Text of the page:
Spotting the difference between real gold and fake gold can be a little precarious. Sometimes, the appearance of jewelry will look gold, but it’s simply gold plated. The most reliable method of checking the authenticity of your gold is to have it tested by a Master Jeweler, like Leo Hamel’s. However, there are simple at-home tests you can perform on your jewelry to verify if it is real gold or not.
Closely Examine: The quickest and simplest way to check if your jewelry is real gold is to check the piece for an official stamp. The stamp will show the purity of the gold in karats (10k, 14k, 18k, 22k, and 24k) or fineness (1-999 or .1-.999). Pure gold is 24k or 999 fineness. In the United States, anything less than 10K is not considered real gold jewelry. If you have a gold heirloom, it’s possible the official stamp has been worn off due to wear or repairs. Use a magnifying glass to get a closer look at your piece to better inspect. Keep in mind some fakes have an official looking stamp so you may have to do a bit more investigation.
Another key aspect to look for is discoloration. It’s not unusual to find discoloration on the edges of jewelry or areas that experience more friction- the important indicator is what’s underneath the gold that is rubbing off. If discoloration reveals another metal underneath the gold layer, your jewelry is most likely gold plated, not real gold. Discoloration can also appear on your skin. If your jewelry leaves any green or black discoloration it is not real gold.
The Tests You May Use
Use a Magnet: Gold is not magnetic. On the other hand, imitation gold and other alloys are, so they will attract a magnet. To test if your jewelry is real gold, you will need a stronger than average magnet (this can be found at your local hardware store). If your piece is attracted to the magnet, it is not real gold. It is common for the clasp on some gold jewelry to be another metal besides gold. Steer clear of the clasp on your piece when testing with a magnet to prevent any confusion.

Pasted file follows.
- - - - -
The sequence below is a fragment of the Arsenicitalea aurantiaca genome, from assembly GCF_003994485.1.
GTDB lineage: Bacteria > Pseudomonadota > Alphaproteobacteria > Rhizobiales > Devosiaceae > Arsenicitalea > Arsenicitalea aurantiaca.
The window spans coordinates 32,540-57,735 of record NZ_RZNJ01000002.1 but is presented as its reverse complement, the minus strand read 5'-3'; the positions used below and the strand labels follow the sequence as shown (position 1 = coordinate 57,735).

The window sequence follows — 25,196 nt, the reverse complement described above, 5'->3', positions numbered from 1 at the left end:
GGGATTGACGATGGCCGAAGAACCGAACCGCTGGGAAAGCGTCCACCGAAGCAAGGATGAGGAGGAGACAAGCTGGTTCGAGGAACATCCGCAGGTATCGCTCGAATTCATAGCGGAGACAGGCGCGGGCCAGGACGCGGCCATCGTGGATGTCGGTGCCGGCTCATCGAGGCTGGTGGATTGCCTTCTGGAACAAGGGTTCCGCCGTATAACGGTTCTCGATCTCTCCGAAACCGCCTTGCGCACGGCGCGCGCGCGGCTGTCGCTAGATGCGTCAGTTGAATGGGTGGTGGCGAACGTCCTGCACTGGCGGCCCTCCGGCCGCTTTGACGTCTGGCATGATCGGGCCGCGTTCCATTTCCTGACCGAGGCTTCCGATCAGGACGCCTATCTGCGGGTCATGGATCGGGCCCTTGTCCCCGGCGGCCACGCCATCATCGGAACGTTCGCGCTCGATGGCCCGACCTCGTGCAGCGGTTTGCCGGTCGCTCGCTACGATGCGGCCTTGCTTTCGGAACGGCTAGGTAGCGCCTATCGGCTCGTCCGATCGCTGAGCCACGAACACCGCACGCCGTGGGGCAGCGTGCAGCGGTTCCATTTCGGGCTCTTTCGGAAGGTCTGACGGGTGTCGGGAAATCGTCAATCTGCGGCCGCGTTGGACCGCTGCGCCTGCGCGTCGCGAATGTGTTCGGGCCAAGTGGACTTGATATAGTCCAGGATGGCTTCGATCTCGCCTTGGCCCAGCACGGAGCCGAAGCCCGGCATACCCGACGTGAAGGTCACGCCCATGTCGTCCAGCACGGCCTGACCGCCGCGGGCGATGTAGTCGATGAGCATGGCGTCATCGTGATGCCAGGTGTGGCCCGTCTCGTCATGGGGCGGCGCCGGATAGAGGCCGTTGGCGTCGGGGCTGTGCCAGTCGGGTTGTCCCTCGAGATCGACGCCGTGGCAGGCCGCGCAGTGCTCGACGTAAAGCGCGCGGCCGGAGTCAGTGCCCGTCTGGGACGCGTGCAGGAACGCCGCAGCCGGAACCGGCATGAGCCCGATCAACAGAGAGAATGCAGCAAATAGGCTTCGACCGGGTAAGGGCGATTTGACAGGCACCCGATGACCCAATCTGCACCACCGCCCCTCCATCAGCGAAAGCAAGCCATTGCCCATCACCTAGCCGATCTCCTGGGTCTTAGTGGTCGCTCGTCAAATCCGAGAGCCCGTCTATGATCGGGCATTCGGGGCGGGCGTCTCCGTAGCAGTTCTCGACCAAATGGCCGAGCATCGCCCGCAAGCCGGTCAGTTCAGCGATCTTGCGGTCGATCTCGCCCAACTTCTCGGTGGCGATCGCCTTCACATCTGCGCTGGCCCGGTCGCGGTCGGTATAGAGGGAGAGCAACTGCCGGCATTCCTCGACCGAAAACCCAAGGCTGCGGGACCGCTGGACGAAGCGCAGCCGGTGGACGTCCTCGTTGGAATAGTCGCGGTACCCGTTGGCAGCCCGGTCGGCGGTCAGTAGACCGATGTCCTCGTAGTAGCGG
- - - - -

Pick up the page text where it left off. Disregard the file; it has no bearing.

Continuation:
Float and Rust Test: Another quick method to test the authenticity of your gold at home is to place it in a cup of water. Real gold is dense and will immediately sink. Fake gold will simply float. Real gold will also not rust.
The above DIY tests are the quickest and simplest ways to test gold at home. The following tests are a bit more complicated and have the potential for some risk. If you’re not comfortable performing the following tasks, especially if you’re trying to sell your gold, consult an expert.
Scratch Test: The scratch technique is a gamble because there is the possibility you might damage your piece. Find or purchase any kind of unglazed ceramic. Then, run your jewelry across the surface of the ceramic, leaving behind a streak of color. If there is a black streak, your gold is imitation. Real gold will leave behind a gold marking.
Nitric Acid Test: This test may be difficult since it can be hard to acquire nitric acid and it’s dangerous to bring any type of acid into your home. If you do perform this task, you should wear goggles and a mask since this can be a potential health hazard if not handled properly. Drop a small amount of nitric acid onto your piece and wait for a reaction. If the acid produces a green reaction, your jewelry in question is most likely gold plated or a base metal. If a white, milky reaction occurs your piece is gold plated silver sterling. The ideal reaction would be no reaction at all, meaning your piece is real gold.
All of these tests can be performed at home; some with more caution than others. However, none of these methods are infallible. You always run the risk of inaccurate test results when testing yournew or old gold jewelry at home. The best and most reliable way to test if your gold jewelry is real is to have it examined by an expert jeweler. Here are Leo Hamel Fine Jewelers, we are happy to perform these tests for you. If you are in the San Diego region and would like your jewelry or watches tested to see if they are real gold, please contact us.